If the house ends up being a 2 ton unit I'll start looking for heat exchangers in the 3 ton size range. That way I can use them for my 1 ton experiments and then use them when I go to the larger unit. The heat pump will be primarily used for cooling and only heating in the spring and fall when it gets cool at night. My main heat source wil e the oils burner. At least that's the plan for now
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Old 06-14-17, 09:02 AM   #26
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FordGuy,

Re putting the heat pump in the barn and piping the hot (or cold) water to the house.

Whoa, whoa . . . .!!!!!!!!

You will loose every advantage of having the high efficiency heat pump. Here is why.

A typical R value for pipe insulation is maybe 3-4. Unless you go 4 feet underground, your winter ground temps will be in the low 30's (in your area) or less. If you pump water at 100 F, then you have a 70 degree differential. Even 4 feet underground, your winter ground temp will likely only be in the 40F range.

Imagine trying to heat a house to 70 F when it is 0 F outside (same 70 degree difference). And imagine just how inneffective an R value in the walls and ceiling of 3-4 R would be! This differential would take about R30 or more to be effective.

Even some 30-40 feet of underground pipe will just result in heating the ground even with R10 insulation.

Put the heat pump in the enclosed house and preferably in the controlled air space.

Lastly, what is the deal with home insurance and the heat pump?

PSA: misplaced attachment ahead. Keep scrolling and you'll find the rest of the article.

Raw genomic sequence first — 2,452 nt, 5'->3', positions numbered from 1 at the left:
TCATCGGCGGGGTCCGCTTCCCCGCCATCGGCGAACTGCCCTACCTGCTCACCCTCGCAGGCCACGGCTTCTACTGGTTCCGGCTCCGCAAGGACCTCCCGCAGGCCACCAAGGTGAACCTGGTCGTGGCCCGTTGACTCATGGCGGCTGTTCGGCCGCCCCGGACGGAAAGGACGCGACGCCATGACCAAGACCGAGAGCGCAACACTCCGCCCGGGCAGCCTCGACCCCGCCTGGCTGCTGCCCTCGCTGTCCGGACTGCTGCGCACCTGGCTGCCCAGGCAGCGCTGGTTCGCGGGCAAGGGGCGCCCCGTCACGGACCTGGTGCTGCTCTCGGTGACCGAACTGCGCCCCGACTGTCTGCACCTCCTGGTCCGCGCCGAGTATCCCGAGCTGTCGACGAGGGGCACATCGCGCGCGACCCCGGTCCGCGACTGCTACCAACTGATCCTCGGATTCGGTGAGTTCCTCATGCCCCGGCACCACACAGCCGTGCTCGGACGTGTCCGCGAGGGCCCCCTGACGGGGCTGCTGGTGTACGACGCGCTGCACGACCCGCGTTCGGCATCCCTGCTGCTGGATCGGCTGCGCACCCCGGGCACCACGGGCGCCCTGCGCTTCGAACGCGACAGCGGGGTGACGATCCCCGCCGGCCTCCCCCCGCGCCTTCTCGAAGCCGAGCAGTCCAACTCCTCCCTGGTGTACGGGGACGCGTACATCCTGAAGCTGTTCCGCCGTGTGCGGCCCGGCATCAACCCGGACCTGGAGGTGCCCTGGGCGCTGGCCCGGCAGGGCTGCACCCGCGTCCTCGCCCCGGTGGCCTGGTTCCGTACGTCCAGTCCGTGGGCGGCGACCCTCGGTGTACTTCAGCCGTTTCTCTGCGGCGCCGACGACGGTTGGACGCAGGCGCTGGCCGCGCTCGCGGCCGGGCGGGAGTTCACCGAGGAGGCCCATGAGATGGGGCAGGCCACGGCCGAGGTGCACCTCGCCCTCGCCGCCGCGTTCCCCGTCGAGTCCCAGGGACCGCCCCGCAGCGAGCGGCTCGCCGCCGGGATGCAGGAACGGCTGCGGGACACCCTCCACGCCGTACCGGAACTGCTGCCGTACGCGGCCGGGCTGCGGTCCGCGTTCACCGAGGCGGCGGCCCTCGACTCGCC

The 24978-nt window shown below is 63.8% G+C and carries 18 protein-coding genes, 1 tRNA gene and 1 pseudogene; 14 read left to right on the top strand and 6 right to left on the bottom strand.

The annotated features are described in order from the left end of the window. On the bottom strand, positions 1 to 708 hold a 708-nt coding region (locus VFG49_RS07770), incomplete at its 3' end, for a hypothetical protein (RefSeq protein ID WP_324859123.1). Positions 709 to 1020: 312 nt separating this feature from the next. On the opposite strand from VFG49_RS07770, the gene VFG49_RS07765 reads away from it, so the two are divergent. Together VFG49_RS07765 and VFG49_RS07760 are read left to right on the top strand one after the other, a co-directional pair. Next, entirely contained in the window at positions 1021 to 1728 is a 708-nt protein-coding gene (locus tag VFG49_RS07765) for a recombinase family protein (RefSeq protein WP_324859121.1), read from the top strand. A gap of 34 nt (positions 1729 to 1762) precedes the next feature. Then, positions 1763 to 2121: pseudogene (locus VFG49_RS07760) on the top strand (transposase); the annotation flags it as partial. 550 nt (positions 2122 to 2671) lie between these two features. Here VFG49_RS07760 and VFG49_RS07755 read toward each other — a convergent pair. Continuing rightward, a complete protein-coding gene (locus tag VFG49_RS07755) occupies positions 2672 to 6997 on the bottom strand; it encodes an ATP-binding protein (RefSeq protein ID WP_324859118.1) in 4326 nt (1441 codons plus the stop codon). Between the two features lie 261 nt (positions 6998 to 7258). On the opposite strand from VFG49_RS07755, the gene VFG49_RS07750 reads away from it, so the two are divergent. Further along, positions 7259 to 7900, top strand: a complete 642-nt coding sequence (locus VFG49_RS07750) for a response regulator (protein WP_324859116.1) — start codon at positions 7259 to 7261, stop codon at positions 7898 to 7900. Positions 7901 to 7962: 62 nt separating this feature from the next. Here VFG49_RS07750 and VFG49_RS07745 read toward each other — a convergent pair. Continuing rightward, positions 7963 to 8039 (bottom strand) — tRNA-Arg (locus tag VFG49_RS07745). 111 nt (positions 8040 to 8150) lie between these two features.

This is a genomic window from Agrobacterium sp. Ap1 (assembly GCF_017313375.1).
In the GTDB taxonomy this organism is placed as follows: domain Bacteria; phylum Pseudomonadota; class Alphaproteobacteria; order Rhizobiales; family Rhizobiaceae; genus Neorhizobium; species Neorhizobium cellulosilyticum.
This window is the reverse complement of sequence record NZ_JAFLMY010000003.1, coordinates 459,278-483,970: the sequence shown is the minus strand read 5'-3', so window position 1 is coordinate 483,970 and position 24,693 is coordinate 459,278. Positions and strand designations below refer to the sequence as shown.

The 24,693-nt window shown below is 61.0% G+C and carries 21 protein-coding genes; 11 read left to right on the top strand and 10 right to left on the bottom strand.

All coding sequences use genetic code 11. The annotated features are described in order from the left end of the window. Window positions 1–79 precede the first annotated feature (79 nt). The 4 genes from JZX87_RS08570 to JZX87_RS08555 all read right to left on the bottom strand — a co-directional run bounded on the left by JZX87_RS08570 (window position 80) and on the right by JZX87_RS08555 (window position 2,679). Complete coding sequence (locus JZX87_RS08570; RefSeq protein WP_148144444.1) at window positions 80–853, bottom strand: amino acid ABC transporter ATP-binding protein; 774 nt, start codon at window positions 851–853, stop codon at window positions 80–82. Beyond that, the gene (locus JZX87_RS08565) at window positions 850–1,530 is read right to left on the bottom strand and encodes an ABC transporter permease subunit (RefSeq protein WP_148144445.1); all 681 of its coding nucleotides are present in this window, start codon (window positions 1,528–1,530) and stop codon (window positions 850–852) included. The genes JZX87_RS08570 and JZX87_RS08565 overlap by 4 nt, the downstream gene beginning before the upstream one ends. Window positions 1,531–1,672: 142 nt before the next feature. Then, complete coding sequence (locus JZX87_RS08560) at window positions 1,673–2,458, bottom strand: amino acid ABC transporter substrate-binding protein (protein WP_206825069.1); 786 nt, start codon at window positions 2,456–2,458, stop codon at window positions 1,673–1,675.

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Old 06-14-17, 11:35 AM   #27
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I was planning spray foam and pex for the run from the barn to the house.. Outdoor wood boiler guys use it very often and usually only have 1-2 degree temp drop.

As far as home insurance goes it's a non ul listed appliance full of propane.. There wasn't an option for that in my policy..
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Old 06-14-17, 02:13 PM   #28
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FordGuy,

The amount of heat a wood boiler puts out is HUGE. And the temp is a lot hotter too. The reason for the small temp drop you quote (1-2 F) is because the wood boiler pipes heat up the ground.

You have a much smaller capacity and temperature with the heat pump.

Now you know, do what you think is best. But you need pipes about 4 feet down.

Lastly, the risk of a propane issue is very, very small. Yes, it is a "risk", but one that many on this forum would not worry about. Remember the very small amount of propane that is in a heat pump - tiny.

Caveat emptor!


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Old 06-14-17, 06:19 PM   #29
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Hmm I suppose that's a valid point.. We shall see what happens.. Either way the test rig will be in the garage. Easy to dig by the garage also. Less sidewalks and plants and things
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Old 06-23-17, 08:16 AM   #30
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So I guess I really need to get in and so some real heat load calculations. Everything is driven off of that lol who knew? But going off of my hypothetical cooling of 24kbtu I've started to look into sizing buffer tanks. I've come up with 75 gallons on the cooling side and 50 gallons for the heating side. The cooling side was based on a minimum of 45 min run time. That way the compressor has time to run like it needs to. Since I have two 12k btu compressors I'm going to try and do a multi stage system. Being both compressors will be tied into the same heat exchangers. This will give me a really cheap system since I already have them and load control. On the not so hot days just one compressor will run and when it gets really hot and humid both can run.

Is 45 min run time long enough? Should I make the run time longer? From what I understand it takes about 10 min for a refrigeration system to get up to full efficiency?